Calculating this figure should enable you to lead a more efficient work team, harnessing the demonstrable power of what recruitment metrics can have on your brand and utilizing their potential for your advantage.
3 – Time to hire
Unlike time to fill, which shows the general length of time it takes to source and hire a new candidate, time to hire demonstrates how fast a candidate moves through each stage of the hiring process. This stage is sometimes known as the “time in process” step.
Just like how customer analytics are crucial to marketing and sales, recruitment metrics are critical to the quality of your workforce, and time to hire plays a big part in this. However, the “time to hire” is a subjective metric, and a lot of it depends on the nature of the role you are advertising, as well as the efficiency of your business’s general recruiting process.
For example, hiring a new deputy manager may take a lot of vetting, several interviews, written tasks, and psychometric tests to source the right person for the job. On the other hand, sourcing a new cashier for your store may only take one round of interviews, given the comparably lower level of skill involved for the job.
On the whole, however, this recruitment metric gives you the overall picture of your brand’s recruitment turnaround time. If you can, reduce the number of steps required for your hiring proceeds as much as possible. Streamline your hiring process in as many areas as possible without sacrificing quality.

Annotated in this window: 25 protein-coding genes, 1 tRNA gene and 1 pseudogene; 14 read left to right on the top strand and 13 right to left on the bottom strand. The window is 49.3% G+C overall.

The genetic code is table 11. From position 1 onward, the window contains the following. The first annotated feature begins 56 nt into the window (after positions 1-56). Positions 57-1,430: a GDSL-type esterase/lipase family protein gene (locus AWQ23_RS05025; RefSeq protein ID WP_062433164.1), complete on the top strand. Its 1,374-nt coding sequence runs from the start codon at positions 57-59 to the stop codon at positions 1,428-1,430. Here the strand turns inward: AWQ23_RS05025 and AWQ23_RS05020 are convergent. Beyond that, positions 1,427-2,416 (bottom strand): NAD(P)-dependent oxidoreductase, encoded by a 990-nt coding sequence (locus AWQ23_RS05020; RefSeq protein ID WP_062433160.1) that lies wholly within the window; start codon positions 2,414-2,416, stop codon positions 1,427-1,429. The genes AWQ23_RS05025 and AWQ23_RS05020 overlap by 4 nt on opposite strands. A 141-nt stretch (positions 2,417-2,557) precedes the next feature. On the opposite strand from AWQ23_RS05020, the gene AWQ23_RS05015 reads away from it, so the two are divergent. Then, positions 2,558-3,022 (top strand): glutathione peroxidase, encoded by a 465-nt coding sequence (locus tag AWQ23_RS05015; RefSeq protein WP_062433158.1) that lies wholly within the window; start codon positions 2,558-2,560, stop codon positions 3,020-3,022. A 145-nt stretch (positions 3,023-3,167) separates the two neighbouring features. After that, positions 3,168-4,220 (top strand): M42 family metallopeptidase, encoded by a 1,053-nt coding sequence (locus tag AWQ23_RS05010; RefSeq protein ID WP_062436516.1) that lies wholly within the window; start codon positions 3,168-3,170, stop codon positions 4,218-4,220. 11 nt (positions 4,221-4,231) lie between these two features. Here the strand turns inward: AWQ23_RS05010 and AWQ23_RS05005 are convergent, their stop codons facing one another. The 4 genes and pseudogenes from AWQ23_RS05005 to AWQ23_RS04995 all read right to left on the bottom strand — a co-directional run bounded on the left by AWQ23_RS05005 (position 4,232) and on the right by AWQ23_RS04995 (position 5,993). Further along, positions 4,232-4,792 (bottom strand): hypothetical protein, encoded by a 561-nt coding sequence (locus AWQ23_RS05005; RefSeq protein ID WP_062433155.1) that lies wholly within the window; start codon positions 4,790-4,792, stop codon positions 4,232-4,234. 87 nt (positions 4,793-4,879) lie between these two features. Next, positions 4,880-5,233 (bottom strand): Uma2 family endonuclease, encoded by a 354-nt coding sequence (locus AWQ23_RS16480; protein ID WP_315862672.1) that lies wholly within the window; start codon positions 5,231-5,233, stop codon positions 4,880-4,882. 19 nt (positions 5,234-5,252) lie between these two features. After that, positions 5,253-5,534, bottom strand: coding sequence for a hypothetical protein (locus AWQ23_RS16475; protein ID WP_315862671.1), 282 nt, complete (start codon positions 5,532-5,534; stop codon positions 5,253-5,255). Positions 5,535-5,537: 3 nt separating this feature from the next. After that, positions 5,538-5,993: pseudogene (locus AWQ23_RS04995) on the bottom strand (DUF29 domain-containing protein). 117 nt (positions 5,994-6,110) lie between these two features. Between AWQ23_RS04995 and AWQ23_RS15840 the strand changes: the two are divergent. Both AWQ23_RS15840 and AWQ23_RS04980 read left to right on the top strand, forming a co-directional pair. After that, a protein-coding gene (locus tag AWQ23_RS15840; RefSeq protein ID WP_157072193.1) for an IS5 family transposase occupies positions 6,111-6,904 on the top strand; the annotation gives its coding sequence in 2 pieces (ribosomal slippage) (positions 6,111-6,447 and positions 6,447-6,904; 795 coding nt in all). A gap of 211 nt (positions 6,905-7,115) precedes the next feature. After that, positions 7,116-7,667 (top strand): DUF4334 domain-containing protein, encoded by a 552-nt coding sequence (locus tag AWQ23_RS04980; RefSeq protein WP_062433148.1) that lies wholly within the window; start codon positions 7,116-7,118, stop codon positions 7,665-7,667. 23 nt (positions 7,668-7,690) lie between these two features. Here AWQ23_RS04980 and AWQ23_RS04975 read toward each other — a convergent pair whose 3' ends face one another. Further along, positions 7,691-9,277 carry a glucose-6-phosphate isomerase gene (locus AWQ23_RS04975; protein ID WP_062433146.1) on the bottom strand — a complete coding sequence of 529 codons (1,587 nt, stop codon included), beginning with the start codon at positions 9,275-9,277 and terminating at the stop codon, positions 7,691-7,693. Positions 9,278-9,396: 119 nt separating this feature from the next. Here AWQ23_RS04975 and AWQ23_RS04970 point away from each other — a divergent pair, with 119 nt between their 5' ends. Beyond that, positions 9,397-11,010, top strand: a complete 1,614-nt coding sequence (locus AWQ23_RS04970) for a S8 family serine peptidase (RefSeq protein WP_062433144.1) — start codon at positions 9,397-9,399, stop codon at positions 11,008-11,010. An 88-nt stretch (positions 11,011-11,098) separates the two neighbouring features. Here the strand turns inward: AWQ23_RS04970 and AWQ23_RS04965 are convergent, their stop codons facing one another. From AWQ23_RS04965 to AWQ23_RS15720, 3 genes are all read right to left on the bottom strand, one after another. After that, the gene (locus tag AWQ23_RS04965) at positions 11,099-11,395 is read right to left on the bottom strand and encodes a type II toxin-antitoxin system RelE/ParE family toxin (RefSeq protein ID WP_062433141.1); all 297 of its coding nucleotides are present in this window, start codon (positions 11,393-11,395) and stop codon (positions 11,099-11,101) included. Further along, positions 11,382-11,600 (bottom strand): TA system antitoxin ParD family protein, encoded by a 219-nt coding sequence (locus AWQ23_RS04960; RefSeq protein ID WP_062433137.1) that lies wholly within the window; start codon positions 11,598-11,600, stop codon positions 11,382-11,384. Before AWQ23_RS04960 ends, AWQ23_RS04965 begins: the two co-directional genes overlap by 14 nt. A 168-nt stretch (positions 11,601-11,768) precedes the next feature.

4 – Interview to hire ratio
One essential part of your recruitment metrics to keep track of is your interview to hire ratio. This metric determines the percentage of candidates submitted by the recruiting function eventually hired.
To work out your “interview to hire ratio”, do the following:
Calculate the mean of the number of interviews a hiring manager needs before making a job offer. For example, if a hiring manager interviews eight people before hiring, this ratio will be 8:1.
A correctly calculated “interview to hire ratio” will effectively track how your business finds and screens potential candidates. Keeping an eye on this metric will lead to your recruitment arm becoming more efficient and resourceful, saving you money and time in the short, medium, and long term.
5 – Quality of hire
Of course, there’s no point in streamlining your hiring process, only to result in you hiring someone not suitably qualified for the job. All these cost-cutting measures still need to result in your business recruiting suitable candidates. Otherwise, you’ve just cut corners and sacrificed the result as a consequence.
The quality of hire formula will vary according to the company and industry as different businesses have different definitions of quality. At its core, though, the metric looks like this:
The best way of improving your quality of hire is by using artificial intelligence software, aiding your recruiting team in all areas. According to Ideal, 52% of talent acquisition leaders say recruiting is the most challenging part of screening candidates from a large applicant pool.
You can use AI in the recruitment sector to automate sections of the recruiting workflow, notably the high volume yet repetitive tasks. That, in turn, saves recruiters time and improves the quality of hire, thanks to standardized job matching.